— Finnish Kale: in Finland and Sweden
— Welsh Kale: in Wales
— Romanichal: in the UK, the U.S. and Australia
— Sinti: in German-speaking areas of Europe
— Manush: in French-speaking areas of Western Europe
— Romanisael: in Sweden and Norway
Jews are a race/religion/culture/nation that arose in the area now known as the Middle East over 5000 years ago and scattered around the world after a series of invasions by outside powers. Almost all today’s Jews are either Sephardic (from the Hebrew word for “Spain”)–having descended from Jews who lived in Spain, Portugal, North Africa and the Middle East–or Ashkenazic (from the Hebrew word for “Germany”), having ancestry in Central or Eastern Europe.Â Both Sephardic and Ashkenazic Jews live all over the world, though most American and Israeli Jews are Ashkenazim.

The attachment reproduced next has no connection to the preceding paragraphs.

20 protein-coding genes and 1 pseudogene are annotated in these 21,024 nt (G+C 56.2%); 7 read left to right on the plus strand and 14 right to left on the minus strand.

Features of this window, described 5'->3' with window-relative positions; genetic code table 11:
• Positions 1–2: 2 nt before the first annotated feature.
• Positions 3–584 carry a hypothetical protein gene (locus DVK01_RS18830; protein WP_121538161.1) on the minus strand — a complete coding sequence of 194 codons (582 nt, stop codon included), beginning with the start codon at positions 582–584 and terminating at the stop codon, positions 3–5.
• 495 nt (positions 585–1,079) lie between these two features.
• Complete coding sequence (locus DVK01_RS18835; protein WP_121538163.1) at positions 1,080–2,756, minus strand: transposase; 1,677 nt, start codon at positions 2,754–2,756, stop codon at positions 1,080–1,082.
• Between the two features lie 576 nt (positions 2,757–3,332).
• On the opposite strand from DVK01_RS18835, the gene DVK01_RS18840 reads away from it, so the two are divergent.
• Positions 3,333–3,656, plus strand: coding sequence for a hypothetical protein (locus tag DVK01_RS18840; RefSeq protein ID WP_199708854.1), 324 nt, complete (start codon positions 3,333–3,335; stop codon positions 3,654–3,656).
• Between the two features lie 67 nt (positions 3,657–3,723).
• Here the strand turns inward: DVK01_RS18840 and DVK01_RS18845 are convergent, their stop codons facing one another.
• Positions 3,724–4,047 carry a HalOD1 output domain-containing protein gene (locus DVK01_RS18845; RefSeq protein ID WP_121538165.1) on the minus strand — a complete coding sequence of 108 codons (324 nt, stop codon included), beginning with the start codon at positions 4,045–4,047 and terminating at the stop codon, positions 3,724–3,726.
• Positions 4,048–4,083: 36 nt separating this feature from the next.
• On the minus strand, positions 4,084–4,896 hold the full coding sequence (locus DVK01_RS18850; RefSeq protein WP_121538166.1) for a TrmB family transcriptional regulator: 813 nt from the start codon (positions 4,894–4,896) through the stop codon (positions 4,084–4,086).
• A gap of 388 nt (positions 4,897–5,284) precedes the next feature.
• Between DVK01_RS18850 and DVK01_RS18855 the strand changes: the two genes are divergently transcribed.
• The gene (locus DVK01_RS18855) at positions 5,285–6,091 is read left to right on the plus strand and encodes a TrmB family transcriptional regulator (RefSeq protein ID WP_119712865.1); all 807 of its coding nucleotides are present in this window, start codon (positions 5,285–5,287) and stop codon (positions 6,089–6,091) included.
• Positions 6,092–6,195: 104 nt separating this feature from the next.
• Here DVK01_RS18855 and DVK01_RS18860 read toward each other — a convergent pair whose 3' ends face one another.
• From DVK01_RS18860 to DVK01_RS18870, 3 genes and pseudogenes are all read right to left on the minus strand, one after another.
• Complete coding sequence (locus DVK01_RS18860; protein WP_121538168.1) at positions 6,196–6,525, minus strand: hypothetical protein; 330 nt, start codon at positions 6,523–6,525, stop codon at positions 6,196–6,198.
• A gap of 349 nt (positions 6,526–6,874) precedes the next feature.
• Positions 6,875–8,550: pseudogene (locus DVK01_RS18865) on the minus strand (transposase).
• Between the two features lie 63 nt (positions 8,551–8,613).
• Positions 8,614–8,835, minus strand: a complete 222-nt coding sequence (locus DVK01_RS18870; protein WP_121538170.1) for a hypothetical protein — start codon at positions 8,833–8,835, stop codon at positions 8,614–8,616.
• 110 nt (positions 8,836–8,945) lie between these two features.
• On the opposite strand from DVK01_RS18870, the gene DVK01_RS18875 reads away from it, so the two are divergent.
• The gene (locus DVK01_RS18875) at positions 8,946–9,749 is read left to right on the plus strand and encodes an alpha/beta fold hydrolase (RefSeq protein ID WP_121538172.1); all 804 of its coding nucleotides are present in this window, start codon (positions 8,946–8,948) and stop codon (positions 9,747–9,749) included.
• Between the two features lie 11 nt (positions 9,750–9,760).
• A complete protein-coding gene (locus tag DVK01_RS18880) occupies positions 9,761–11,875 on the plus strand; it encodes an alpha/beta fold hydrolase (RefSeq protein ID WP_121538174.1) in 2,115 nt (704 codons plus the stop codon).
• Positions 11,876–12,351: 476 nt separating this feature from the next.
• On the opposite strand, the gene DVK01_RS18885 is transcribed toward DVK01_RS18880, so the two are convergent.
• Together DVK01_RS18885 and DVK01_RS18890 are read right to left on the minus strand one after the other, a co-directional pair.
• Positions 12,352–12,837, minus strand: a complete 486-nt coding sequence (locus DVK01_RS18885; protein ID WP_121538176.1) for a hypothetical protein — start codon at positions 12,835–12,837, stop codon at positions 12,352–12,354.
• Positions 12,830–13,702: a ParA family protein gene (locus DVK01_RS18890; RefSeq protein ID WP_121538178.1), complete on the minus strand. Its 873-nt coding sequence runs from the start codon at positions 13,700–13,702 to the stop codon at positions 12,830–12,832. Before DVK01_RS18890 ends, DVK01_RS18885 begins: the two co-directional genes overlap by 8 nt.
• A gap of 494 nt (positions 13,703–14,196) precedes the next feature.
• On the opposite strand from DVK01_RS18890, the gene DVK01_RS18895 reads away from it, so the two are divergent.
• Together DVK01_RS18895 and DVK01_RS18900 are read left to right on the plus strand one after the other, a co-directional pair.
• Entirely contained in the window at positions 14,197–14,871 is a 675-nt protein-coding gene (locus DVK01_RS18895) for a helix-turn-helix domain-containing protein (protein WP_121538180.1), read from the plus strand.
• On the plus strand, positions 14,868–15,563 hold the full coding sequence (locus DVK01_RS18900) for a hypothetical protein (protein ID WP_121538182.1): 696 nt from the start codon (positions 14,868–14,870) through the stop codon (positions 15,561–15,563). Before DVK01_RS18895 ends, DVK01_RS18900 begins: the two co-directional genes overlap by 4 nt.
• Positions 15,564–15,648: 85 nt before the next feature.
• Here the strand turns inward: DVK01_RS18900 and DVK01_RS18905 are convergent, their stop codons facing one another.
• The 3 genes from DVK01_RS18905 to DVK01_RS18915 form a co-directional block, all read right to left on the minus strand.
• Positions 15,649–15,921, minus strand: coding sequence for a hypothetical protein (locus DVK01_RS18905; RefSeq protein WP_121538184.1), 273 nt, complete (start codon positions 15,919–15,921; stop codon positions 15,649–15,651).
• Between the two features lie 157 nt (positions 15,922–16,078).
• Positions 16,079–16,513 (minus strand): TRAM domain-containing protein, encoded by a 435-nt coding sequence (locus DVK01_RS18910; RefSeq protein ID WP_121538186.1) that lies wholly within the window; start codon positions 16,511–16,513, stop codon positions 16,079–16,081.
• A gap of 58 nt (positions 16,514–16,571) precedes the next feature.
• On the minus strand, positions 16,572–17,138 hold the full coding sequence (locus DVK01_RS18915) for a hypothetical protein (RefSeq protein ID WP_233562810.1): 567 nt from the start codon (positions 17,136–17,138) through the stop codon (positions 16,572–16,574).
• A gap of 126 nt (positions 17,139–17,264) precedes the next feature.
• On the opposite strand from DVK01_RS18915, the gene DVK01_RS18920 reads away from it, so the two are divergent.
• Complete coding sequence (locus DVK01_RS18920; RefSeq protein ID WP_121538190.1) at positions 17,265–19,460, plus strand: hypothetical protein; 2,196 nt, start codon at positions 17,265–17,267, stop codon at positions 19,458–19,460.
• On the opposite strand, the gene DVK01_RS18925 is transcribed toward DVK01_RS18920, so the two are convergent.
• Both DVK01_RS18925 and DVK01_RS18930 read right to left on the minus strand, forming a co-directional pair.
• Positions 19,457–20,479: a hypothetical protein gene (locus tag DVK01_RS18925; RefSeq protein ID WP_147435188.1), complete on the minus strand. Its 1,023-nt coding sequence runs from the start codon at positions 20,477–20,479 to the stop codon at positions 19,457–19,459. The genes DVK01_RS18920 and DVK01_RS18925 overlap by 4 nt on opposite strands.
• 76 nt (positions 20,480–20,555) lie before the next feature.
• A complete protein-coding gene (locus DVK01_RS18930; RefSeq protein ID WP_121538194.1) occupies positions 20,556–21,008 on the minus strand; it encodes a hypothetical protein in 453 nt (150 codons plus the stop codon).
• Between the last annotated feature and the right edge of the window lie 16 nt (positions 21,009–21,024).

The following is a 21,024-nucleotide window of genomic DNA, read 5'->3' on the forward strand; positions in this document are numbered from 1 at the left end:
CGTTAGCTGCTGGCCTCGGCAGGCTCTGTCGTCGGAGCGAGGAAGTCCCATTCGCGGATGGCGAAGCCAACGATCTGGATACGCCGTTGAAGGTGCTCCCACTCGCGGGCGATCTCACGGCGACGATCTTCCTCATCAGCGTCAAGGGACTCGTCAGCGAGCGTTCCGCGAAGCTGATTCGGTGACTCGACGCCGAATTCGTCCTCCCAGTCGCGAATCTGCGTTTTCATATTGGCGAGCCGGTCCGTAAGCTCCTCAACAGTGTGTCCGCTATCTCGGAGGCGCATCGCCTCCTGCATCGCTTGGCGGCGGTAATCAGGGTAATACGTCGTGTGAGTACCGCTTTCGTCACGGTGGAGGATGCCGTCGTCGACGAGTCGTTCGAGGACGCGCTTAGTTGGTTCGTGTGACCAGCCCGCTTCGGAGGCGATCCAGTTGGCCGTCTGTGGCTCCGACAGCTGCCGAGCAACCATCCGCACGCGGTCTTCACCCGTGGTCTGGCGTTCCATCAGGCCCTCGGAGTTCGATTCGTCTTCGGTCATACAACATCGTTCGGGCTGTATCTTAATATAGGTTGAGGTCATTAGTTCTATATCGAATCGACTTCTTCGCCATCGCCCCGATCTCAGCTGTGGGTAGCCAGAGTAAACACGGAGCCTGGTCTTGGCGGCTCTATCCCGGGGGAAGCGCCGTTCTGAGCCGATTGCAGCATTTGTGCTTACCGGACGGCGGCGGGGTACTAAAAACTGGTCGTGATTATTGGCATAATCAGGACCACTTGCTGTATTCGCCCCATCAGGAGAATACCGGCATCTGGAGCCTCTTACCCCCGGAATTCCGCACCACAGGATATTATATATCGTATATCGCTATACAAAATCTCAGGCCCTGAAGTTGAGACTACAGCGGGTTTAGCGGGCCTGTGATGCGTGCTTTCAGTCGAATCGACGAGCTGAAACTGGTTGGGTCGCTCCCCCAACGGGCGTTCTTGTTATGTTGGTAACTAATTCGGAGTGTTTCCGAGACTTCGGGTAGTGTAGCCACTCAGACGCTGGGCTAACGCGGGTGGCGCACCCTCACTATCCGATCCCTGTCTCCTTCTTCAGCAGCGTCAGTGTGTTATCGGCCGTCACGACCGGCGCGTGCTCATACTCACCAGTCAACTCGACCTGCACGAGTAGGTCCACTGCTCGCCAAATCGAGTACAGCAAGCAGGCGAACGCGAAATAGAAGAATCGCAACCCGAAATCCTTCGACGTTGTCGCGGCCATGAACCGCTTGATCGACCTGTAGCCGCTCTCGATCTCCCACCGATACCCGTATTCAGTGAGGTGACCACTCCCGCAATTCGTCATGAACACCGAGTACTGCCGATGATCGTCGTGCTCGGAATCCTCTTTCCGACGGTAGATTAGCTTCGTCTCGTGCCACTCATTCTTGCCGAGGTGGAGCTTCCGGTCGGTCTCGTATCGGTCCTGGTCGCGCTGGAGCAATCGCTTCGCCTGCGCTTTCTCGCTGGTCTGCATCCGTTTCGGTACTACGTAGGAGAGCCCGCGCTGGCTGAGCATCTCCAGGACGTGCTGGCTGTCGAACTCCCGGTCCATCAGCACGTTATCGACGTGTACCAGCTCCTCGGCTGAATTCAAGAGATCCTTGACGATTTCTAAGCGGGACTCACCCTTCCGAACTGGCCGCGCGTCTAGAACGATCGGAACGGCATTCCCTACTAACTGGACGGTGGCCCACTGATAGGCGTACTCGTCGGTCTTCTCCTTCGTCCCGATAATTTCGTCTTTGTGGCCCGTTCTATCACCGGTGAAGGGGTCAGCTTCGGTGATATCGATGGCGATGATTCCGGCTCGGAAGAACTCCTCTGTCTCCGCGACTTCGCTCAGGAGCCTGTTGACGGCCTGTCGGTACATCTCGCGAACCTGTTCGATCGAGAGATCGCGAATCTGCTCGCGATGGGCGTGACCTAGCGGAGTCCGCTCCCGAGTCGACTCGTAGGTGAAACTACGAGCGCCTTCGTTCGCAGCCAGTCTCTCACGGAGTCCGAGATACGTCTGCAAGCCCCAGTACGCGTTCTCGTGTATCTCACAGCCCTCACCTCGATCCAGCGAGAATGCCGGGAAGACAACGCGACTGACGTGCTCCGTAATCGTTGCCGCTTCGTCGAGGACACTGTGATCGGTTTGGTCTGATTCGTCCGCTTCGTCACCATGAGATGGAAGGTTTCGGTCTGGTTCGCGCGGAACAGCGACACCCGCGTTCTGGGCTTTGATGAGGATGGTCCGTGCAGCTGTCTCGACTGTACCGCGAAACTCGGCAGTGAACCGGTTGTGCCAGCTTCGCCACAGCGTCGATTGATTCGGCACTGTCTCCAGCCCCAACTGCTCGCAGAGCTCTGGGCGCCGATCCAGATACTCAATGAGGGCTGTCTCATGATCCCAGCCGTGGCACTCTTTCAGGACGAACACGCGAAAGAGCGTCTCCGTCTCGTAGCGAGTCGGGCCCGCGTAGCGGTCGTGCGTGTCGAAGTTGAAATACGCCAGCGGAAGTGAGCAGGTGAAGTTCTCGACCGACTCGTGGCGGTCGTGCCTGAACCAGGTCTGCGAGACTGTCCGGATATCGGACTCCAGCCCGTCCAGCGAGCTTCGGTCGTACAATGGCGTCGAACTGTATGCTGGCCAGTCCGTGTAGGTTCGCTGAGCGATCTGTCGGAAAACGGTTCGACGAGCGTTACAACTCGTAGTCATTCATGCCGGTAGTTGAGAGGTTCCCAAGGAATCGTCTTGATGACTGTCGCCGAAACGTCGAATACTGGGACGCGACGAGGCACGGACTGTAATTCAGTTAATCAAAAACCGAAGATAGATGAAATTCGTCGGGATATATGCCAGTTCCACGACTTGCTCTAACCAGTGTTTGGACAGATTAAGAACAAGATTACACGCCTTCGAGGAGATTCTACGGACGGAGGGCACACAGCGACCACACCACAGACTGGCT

At the turn of the 20th century there were almost nine million Ashkenazic Jews in Eastern Europe. Some Jews were part of the Eastern European mainstream, but a substantial percentage of the Jewish population lived in small, poverty-stricken villages called “shtetls” or in urban ghettos. Over five million Jews lived in “the Pale of Settlement,” which Russian Tsar Catherine the Great established in 1791, effectively segregating Jews within a particular territory within the Russian Empire. (The Pale of Settlement included territory that is now part of present-day Poland, Latvia, Lithuania, Ukraine and Belarus.) Jews in the Pale of Settlement paid double taxes yet they were not allowed to lease land or receive higher education. Around the turn of the 19th century many Jewish villages in the Pale faced devastating attacks (“pogroms,”), often at the hands of Cossacks, which effectively pushed them off their land. Between 1881 and 1914 two million Ashkenazic Jews emigrated to the United States.Â